The US newspaper The New York Times conducted an investigation into the internal records of the US Immigration and Customs Enforcement, which reveals that millions of dollars in bribes have weakened the security of the US-Mexico border.
One of the cases that the investigation details is that of Joohoon David Lee, a Homeland Security agent in Los Angeles, who was assigned to investigate the case of a Korean man who was accused of sex trafficking. However, the investigation was not completed, because Lee requested USD $13,000 in bribes in exchange for “making migratory problems go away” for the subject and his relatives.
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Lee also presented a false report in which he indicated that although the individual was suspected of sex trafficking, there was no evidence to prove it, according to court records. Lee’s official report noted: “Case closed. No further action is required.”
Lee was later implicated by another agent who told the authorities about his colleague’s malfeasance. Lee pleaded guilty and received a sentence of ten months in jail.
According to the New York Times investigation this was not an isolated case. Thousands of court records and internal documents indicate that in the last 10 years nearly 200 employees and workers hired by the Department of Homeland Security have received over USD $15 million in bribes.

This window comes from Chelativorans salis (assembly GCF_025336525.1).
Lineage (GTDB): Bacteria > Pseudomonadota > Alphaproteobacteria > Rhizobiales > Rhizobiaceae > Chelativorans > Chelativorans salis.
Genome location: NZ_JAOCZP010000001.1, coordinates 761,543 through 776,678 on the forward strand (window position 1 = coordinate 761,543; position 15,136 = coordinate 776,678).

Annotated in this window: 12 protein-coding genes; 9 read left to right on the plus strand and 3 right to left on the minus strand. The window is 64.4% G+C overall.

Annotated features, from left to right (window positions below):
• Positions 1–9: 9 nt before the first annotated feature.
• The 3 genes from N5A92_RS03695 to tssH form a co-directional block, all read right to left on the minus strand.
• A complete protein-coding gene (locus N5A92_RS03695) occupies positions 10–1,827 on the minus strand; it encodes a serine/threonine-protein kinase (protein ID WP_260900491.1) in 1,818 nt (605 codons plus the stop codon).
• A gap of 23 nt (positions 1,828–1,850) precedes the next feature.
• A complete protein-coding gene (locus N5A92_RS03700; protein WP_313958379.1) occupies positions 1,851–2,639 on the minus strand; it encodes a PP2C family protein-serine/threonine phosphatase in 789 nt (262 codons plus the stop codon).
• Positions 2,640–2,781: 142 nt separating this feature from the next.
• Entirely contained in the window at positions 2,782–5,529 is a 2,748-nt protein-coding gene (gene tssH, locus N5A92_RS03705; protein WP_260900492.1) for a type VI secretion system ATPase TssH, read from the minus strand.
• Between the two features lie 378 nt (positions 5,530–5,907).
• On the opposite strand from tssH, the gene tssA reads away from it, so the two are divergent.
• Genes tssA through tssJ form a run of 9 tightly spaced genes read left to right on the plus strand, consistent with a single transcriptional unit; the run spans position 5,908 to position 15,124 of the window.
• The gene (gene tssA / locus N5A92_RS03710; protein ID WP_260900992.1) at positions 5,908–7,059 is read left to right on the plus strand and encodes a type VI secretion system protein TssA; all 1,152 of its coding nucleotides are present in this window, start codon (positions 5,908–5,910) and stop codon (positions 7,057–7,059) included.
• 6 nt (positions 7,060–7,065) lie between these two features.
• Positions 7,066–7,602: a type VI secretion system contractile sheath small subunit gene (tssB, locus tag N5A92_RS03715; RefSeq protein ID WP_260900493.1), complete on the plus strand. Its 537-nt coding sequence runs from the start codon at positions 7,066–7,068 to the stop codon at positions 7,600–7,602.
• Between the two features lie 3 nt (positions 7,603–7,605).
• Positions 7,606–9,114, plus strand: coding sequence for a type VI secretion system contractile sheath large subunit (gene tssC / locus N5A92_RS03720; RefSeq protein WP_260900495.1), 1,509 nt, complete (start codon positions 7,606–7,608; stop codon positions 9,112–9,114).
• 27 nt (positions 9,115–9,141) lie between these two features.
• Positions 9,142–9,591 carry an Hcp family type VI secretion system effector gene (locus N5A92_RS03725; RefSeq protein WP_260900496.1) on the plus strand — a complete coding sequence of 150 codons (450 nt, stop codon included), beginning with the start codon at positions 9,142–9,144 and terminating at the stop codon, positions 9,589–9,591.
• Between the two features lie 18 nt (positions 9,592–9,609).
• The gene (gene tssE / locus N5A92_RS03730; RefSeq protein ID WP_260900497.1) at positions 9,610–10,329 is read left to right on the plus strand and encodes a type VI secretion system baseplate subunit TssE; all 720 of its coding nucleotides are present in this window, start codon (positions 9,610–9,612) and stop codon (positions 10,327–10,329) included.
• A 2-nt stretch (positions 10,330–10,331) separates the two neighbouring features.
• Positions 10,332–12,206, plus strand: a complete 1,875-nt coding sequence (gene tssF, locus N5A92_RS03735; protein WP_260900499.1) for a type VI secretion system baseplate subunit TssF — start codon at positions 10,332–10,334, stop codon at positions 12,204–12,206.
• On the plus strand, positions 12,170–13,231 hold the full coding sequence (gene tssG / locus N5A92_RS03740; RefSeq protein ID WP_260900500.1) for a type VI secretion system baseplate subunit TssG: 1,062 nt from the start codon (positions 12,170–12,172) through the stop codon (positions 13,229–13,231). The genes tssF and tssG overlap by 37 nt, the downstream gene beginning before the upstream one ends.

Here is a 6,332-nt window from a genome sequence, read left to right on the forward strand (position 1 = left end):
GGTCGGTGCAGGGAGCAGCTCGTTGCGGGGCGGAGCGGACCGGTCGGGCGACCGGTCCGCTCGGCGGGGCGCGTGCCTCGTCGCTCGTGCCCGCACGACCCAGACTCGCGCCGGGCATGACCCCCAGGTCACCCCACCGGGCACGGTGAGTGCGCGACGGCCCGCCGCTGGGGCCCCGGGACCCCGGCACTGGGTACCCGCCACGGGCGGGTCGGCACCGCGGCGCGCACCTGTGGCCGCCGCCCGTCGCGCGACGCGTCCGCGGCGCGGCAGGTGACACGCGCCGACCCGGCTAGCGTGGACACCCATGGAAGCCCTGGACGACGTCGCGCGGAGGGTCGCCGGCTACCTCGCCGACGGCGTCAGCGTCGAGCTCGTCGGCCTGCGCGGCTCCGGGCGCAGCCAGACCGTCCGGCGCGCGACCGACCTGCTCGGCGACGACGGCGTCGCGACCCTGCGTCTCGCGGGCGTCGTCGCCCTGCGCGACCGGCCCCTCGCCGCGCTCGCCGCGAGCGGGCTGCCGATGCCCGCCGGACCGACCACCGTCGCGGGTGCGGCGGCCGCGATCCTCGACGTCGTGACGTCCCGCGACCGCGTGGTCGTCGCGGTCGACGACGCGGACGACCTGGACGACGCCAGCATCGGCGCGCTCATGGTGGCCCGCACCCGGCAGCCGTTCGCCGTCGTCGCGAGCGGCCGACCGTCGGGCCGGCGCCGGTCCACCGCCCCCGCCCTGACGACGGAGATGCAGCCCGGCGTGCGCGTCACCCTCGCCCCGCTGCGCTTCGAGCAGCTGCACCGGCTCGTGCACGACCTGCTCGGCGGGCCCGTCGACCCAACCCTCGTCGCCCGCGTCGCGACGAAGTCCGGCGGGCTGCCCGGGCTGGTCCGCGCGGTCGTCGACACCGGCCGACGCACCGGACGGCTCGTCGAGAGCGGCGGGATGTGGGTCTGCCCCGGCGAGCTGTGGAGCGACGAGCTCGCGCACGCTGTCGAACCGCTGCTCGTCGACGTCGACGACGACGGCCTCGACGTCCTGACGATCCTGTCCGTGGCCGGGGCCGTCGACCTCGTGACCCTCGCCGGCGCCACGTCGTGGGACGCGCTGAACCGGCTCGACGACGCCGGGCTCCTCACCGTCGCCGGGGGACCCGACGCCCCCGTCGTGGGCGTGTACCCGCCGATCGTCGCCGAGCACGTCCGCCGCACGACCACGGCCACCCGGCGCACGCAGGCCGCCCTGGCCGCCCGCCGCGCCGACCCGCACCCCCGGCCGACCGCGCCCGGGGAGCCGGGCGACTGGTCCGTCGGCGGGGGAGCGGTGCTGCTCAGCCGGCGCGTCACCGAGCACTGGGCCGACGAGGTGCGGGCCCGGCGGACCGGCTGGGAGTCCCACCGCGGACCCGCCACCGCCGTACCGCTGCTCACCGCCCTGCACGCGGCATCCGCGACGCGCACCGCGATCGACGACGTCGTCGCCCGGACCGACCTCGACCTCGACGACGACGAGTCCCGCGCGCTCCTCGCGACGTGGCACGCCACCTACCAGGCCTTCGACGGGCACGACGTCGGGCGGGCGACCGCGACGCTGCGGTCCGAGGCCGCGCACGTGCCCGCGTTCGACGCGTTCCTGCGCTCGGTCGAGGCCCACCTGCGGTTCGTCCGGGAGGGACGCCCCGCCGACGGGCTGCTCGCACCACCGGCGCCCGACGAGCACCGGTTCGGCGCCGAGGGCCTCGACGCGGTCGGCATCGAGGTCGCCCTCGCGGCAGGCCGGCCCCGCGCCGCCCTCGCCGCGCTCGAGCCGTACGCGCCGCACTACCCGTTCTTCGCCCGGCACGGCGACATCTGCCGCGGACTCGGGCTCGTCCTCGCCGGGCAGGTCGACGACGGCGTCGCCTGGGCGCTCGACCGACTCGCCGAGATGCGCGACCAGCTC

The investigation reveals a litany of serious crimes committed by “public servants” including selling green cards and other immigration documents, altering databases, and providing sensitive information to drug cartels.
US President-elect Donald Trump has said throughout his campaign that border security would be one of his top priorities, yet many of the problems presented here are issues of personnel, rather than infrastructure.
“It is irrelevant to talk about the construction of walls or even more severe measures, if the integrity of the immigration system can not be ensured when there is fraud and corruption within the ranks of its own employees,” said an internal affairs official with the Department of Homeland Security who asked to remain anonymous.
The employees who have been detained for accepting or requesting bribes account for less than 1% of the more than 250,000 that make up the DHS. However, investigators indicate that only a small group of people can pose great danger to US border security.
“Any amount is bad, and a single person can do a lot of damage,” said John Roth, an inspector general of the Department of Homeland Security.
US border security has been strengthened by fences, drones, and sensors so drug cartels have had to change their strategy: “It makes sense for cartels to try to corrupt border interdiction agents” said Fred Burton, head of security at Stratfor, a global intelligence company, adding, “It’s very similar to the tactics and craft used by foreign intelligence services during the Cold War.”